Nowadays, you can find several options of stylish frames to suit your face and personality. But contact lenses have also come a long way. With a contact lens exam and fitting, your optometrist can help determine the best lens for your lifestyle and vision needs.
If you are considering a new look, transitioning from eyeglasses to contacts, changing your prescription or type of contact lens, and worried about the adjustment, don’t be. We include some tips to help you through that adjustment period.
Contact lenses come in various types designed for different purposes. There are daily, monthly, extended wear, and disposable lenses. Contact lenses are hard, soft, and come with corrective abilities.
Contact lenses, like glasses, can improve your vision and do so much more. They are convenient, don’t block your peripheral vision, and suit an active lifestyle.
Your optometrist is vital for assessing your eye health and determining the right level of vision correction. They can also support you with contact lens training as contacts require more maintenance and care than eyeglasses.
Ways to Adjust to Contact Lenses
Several factors affect the adaptation to wearing contact lenses, such as lens type, material in the lens, individual differences in the eyes, and cleaning.
Wearing contact lenses is basically placing a foreign object in the eye, so it takes getting used to, and you can experience some initial mild eye issues, such as:
- Blurred vision
- Eye fatigue
- Lens moving around
- Eyes tearing up
- Eyes get dry
Fortunately, these adjustments are usually temporary, and with some precautions, your vision improves over time.
Placing contacts in the eyes for the first time can be challenging, causing irritation. This is normal as the eyes adjust to the lens and won’t last forever. Give yourself enough time in the mornings to put them in and at the end of the day to take them out.
Don’t Rush the Process
Wearing new contacts for long periods from the get-go might not work for everyone. It is much better to take the lenses out and give your eyes a rest when they feel irritated or if you feel that your eyes need a break. Your eye doctor may recommend you wear your new contact lenses for a few hours every day and increase the time gradually.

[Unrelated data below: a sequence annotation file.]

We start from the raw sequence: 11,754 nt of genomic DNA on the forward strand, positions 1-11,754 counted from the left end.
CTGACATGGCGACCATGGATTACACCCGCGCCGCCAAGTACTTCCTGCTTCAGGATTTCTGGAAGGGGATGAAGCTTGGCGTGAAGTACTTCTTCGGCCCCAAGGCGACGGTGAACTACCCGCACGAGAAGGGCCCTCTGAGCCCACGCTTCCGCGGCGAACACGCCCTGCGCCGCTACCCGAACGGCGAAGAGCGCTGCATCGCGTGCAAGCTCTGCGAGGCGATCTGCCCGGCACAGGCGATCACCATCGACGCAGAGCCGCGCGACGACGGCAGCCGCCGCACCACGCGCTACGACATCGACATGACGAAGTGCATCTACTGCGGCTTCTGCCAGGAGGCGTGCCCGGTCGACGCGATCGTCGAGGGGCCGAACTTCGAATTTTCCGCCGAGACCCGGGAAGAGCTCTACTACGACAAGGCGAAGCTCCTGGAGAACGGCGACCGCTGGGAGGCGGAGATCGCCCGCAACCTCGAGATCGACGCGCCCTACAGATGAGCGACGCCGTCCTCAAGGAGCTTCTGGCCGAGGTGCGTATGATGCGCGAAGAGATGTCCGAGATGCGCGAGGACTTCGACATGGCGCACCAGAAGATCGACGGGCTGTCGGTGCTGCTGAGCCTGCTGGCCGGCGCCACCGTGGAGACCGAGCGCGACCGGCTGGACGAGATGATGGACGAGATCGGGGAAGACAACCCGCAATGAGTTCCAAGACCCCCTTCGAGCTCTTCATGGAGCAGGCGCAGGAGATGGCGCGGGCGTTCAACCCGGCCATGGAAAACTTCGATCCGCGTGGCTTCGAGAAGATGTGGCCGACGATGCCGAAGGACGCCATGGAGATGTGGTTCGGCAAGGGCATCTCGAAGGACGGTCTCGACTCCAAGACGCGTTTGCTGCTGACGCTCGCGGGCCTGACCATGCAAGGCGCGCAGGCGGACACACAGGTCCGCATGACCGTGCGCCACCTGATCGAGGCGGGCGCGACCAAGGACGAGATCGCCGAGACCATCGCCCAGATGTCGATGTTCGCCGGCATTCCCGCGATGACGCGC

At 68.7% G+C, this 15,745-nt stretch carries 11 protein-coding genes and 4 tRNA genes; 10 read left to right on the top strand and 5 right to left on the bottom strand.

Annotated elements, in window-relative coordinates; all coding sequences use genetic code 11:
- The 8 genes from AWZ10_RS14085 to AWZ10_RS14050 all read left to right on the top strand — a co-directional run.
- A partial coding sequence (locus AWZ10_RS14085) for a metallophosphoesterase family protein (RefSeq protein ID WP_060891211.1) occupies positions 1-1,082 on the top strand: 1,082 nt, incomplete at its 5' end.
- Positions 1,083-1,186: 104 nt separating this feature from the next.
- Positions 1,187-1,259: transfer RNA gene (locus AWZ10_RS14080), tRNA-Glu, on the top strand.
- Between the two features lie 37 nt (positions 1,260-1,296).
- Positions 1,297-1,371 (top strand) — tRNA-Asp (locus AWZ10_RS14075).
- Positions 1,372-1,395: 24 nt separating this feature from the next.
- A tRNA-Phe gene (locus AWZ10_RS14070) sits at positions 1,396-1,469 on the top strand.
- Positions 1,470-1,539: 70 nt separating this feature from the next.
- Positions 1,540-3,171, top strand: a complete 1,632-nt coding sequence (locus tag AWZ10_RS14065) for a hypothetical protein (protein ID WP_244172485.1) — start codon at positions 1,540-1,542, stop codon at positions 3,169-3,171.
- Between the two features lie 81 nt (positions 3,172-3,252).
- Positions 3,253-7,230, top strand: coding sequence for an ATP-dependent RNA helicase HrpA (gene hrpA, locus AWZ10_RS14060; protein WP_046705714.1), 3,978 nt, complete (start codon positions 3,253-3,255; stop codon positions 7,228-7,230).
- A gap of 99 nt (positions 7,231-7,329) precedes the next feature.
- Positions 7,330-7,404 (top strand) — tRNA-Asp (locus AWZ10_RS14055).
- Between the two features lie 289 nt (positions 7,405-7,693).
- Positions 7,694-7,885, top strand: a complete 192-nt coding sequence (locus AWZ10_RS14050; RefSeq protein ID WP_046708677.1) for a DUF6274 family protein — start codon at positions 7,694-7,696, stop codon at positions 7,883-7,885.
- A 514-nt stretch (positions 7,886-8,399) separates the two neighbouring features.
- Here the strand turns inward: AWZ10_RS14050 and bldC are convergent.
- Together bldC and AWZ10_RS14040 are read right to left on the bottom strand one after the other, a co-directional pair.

For most people, contacts provide safe, clear vision. All contact lenses are not the same and therefore have different requirements. It’s important to follow the manufacturer’s instructions and those from your eye doctor. Instructions can include:
- The disposal date of contacts
- The length of wear of contacts
- How to clean and store contacts
Set a reminder to Remove and Clean Contacts
Once your contact lenses become comfortable, you may forget you’re wearing them. An alarm or reminder on your calendar ensures you take them out when needed.
Cleaning your contact lenses is essential to prevent eye problems and eye infections. Your cleaning regime should include:
- Washing your hands when handling your contacts
- Using the right lens solution for your contacts
- Storing your contact lenses when not in use
Contact Your Eye Doctor
It’s also good to know that contact lenses don’t always cause discomfort or eye problems. After the adjustment period, if you still don’t feel comfortable, have issues, or experience any of the following symptoms, visit your eye doctor immediately:
- Eye pain
- Eye strain, including headaches, double vision, light sensitivity
- Continued irritation or discomfort
- Dry feeling despite using eye drops
Contact Lens Fitting and Training at Maple Ridge Eye Care
The first week of using contact lenses can be challenging for your eyes. It takes time and dedication to practice wearing contact lenses well, even if you’ve done it before. The type of contact lens, material, and length of wear can change based on your eye care needs.
But adjusting to contact lenses can be an easy and comfortable transition: With patience, support and instructions, and a cleaning routine, you can have a positive contact lens experience. You can also watch these instructional videos about contact lenses, insertion and removal, and care instructions.
Book an appointment for a contact lens exam or a 1-year contact lens check at Maple Ridge Eye Care.